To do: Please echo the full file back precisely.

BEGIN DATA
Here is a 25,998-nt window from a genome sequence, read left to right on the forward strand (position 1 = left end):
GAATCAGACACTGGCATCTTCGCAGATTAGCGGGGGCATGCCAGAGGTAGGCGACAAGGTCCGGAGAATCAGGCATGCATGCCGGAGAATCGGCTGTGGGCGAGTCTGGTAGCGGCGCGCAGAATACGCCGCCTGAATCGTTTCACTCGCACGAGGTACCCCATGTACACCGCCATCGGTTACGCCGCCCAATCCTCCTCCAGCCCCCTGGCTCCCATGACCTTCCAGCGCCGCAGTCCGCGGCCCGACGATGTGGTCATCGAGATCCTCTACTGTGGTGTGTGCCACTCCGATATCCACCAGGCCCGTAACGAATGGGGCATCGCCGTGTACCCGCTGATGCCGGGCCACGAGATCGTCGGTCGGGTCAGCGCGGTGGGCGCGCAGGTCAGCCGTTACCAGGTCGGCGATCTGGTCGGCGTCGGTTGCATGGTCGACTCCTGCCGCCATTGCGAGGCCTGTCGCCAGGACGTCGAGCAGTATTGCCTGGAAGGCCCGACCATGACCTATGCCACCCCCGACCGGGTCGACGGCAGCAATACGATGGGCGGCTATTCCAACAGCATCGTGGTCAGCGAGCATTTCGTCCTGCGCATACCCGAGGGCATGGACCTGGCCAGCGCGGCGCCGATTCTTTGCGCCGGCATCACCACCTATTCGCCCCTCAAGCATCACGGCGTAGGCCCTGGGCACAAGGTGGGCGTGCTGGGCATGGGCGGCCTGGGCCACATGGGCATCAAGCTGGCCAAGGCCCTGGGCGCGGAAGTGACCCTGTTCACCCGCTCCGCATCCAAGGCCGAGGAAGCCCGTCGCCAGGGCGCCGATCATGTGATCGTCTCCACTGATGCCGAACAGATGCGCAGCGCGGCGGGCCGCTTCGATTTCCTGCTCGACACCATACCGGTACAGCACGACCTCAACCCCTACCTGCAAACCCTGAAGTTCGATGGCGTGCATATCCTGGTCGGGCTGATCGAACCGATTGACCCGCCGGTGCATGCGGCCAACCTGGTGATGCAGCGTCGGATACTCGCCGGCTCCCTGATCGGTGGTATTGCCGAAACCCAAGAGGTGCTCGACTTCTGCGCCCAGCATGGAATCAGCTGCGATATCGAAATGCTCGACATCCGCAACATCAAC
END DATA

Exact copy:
Here is a 25,998-nt window from a genome sequence, read left to right on the forward strand (position 1 = left end):
GAATCAGACACTGGCATCTTCGCAGATTAGCGGGGGCATGCCAGAGGTAGGCGACAAGGTCCGGAGAATCAGGCATGCATGCCGGAGAATCGGCTGTGGGCGAGTCTGGTAGCGGCGCGCAGAATACGCCGCCTGAATCGTTTCACTCGCACGAGGTACCCCATGTACACCGCCATCGGTTACGCCGCCCAATCCTCCTCCAGCCCCCTGGCTCCCATGACCTTCCAGCGCCGCAGTCCGCGGCCCGACGATGTGGTCATCGAGATCCTCTACTGTGGTGTGTGCCACTCCGATATCCACCAGGCCCGTAACGAATGGGGCATCGCCGTGTACCCGCTGATGCCGGGCCACGAGATCGTCGGTCGGGTCAGCGCGGTGGGCGCGCAGGTCAGCCGTTACCAGGTCGGCGATCTGGTCGGCGTCGGTTGCATGGTCGACTCCTGCCGCCATTGCGAGGCCTGTCGCCAGGACGTCGAGCAGTATTGCCTGGAAGGCCCGACCATGACCTATGCCACCCCCGACCGGGTCGACGGCAGCAATACGATGGGCGGCTATTCCAACAGCATCGTGGTCAGCGAGCATTTCGTCCTGCGCATACCCGAGGGCATGGACCTGGCCAGCGCGGCGCCGATTCTTTGCGCCGGCATCACCACCTATTCGCCCCTCAAGCATCACGGCGTAGGCCCTGGGCACAAGGTGGGCGTGCTGGGCATGGGCGGCCTGGGCCACATGGGCATCAAGCTGGCCAAGGCCCTGGGCGCGGAAGTGACCCTGTTCACCCGCTCCGCATCCAAGGCCGAGGAAGCCCGTCGCCAGGGCGCCGATCATGTGATCGTCTCCACTGATGCCGAACAGATGCGCAGCGCGGCGGGCCGCTTCGATTTCCTGCTCGACACCATACCGGTACAGCACGACCTCAACCCCTACCTGCAAACCCTGAAGTTCGATGGCGTGCATATCCTGGTCGGGCTGATCGAACCGATTGACCCGCCGGTGCATGCGGCCAACCTGGTGATGCAGCGTCGGATACTCGCCGGCTCCCTGATCGGTGGTATTGCCGAAACCCAAGAGGTGCTCGACTTCTGCGCCCAGCATGGAATCAGCTGCGATATCGAAATGCTCGACATCCGCAACATCAAC